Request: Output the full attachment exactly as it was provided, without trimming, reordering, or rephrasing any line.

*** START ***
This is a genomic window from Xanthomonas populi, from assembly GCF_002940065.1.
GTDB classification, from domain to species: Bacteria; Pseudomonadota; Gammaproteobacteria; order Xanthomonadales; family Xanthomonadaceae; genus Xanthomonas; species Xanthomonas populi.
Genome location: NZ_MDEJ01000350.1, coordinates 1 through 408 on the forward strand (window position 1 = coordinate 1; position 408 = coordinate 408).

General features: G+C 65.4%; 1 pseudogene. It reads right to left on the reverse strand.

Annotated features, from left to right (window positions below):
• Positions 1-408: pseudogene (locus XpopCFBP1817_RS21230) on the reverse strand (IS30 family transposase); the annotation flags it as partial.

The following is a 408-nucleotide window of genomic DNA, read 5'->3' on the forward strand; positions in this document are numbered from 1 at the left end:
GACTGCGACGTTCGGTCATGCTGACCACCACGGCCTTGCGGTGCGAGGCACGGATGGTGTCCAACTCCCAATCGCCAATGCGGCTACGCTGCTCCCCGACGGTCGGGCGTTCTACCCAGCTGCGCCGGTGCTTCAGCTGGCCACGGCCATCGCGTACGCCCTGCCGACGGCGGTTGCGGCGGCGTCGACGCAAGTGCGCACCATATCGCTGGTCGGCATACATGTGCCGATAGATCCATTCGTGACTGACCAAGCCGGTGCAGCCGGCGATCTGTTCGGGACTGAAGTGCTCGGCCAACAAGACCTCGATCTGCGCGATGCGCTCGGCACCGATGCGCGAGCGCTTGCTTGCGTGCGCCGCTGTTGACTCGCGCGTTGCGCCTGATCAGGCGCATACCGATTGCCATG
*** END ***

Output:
This is a genomic window from Xanthomonas populi, from assembly GCF_002940065.1.
GTDB classification, from domain to species: Bacteria; Pseudomonadota; Gammaproteobacteria; order Xanthomonadales; family Xanthomonadaceae; genus Xanthomonas; species Xanthomonas populi.
Genome location: NZ_MDEJ01000350.1, coordinates 1 through 408 on the forward strand (window position 1 = coordinate 1; position 408 = coordinate 408).

General features: G+C 65.4%; 1 pseudogene. It reads right to left on the reverse strand.

Annotated features, from left to right (window positions below):
• Positions 1-408: pseudogene (locus XpopCFBP1817_RS21230) on the reverse strand (IS30 family transposase); the annotation flags it as partial.

The following is a 408-nucleotide window of genomic DNA, read 5'->3' on the forward strand; positions in this document are numbered from 1 at the left end:
GACTGCGACGTTCGGTCATGCTGACCACCACGGCCTTGCGGTGCGAGGCACGGATGGTGTCCAACTCCCAATCGCCAATGCGGCTACGCTGCTCCCCGACGGTCGGGCGTTCTACCCAGCTGCGCCGGTGCTTCAGCTGGCCACGGCCATCGCGTACGCCCTGCCGACGGCGGTTGCGGCGGCGTCGACGCAAGTGCGCACCATATCGCTGGTCGGCATACATGTGCCGATAGATCCATTCGTGACTGACCAAGCCGGTGCAGCCGGCGATCTGTTCGGGACTGAAGTGCTCGGCCAACAAGACCTCGATCTGCGCGATGCGCTCGGCACCGATGCGCGAGCGCTTGCTTGCGTGCGCCGCTGTTGACTCGCGCGTTGCGCCTGATCAGGCGCATACCGATTGCCATG